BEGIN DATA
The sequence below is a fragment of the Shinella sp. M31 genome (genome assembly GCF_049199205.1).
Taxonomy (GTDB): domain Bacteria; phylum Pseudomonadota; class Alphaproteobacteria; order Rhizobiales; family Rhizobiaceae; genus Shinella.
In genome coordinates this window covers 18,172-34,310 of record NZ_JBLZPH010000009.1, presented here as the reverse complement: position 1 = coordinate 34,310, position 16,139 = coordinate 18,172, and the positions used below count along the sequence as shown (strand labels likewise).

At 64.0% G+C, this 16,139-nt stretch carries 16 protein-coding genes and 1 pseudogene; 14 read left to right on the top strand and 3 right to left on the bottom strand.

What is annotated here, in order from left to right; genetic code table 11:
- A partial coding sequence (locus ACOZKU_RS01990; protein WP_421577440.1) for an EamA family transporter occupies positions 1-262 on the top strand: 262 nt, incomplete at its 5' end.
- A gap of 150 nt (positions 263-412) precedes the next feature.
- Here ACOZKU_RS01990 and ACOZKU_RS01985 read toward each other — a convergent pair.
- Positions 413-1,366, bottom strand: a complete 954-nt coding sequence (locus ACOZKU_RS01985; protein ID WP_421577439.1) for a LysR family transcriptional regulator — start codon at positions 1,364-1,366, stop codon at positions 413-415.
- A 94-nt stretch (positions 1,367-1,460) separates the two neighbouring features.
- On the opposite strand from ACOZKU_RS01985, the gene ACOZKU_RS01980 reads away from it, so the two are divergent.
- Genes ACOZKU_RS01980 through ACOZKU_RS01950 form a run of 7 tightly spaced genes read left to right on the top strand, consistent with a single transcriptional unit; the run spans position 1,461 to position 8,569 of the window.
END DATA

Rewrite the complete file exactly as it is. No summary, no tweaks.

The sequence below is a fragment of the Shinella sp. M31 genome (genome assembly GCF_049199205.1).
Taxonomy (GTDB): domain Bacteria; phylum Pseudomonadota; class Alphaproteobacteria; order Rhizobiales; family Rhizobiaceae; genus Shinella.
In genome coordinates this window covers 18,172-34,310 of record NZ_JBLZPH010000009.1, presented here as the reverse complement: position 1 = coordinate 34,310, position 16,139 = coordinate 18,172, and the positions used below count along the sequence as shown (strand labels likewise).

At 64.0% G+C, this 16,139-nt stretch carries 16 protein-coding genes and 1 pseudogene; 14 read left to right on the top strand and 3 right to left on the bottom strand.

What is annotated here, in order from left to right; genetic code table 11:
- A partial coding sequence (locus ACOZKU_RS01990; protein WP_421577440.1) for an EamA family transporter occupies positions 1-262 on the top strand: 262 nt, incomplete at its 5' end.
- A gap of 150 nt (positions 263-412) precedes the next feature.
- Here ACOZKU_RS01990 and ACOZKU_RS01985 read toward each other — a convergent pair.
- Positions 413-1,366, bottom strand: a complete 954-nt coding sequence (locus ACOZKU_RS01985; protein ID WP_421577439.1) for a LysR family transcriptional regulator — start codon at positions 1,364-1,366, stop codon at positions 413-415.
- A 94-nt stretch (positions 1,367-1,460) separates the two neighbouring features.
- On the opposite strand from ACOZKU_RS01985, the gene ACOZKU_RS01980 reads away from it, so the two are divergent.
- Genes ACOZKU_RS01980 through ACOZKU_RS01950 form a run of 7 tightly spaced genes read left to right on the top strand, consistent with a single transcriptional unit; the run spans position 1,461 to position 8,569 of the window.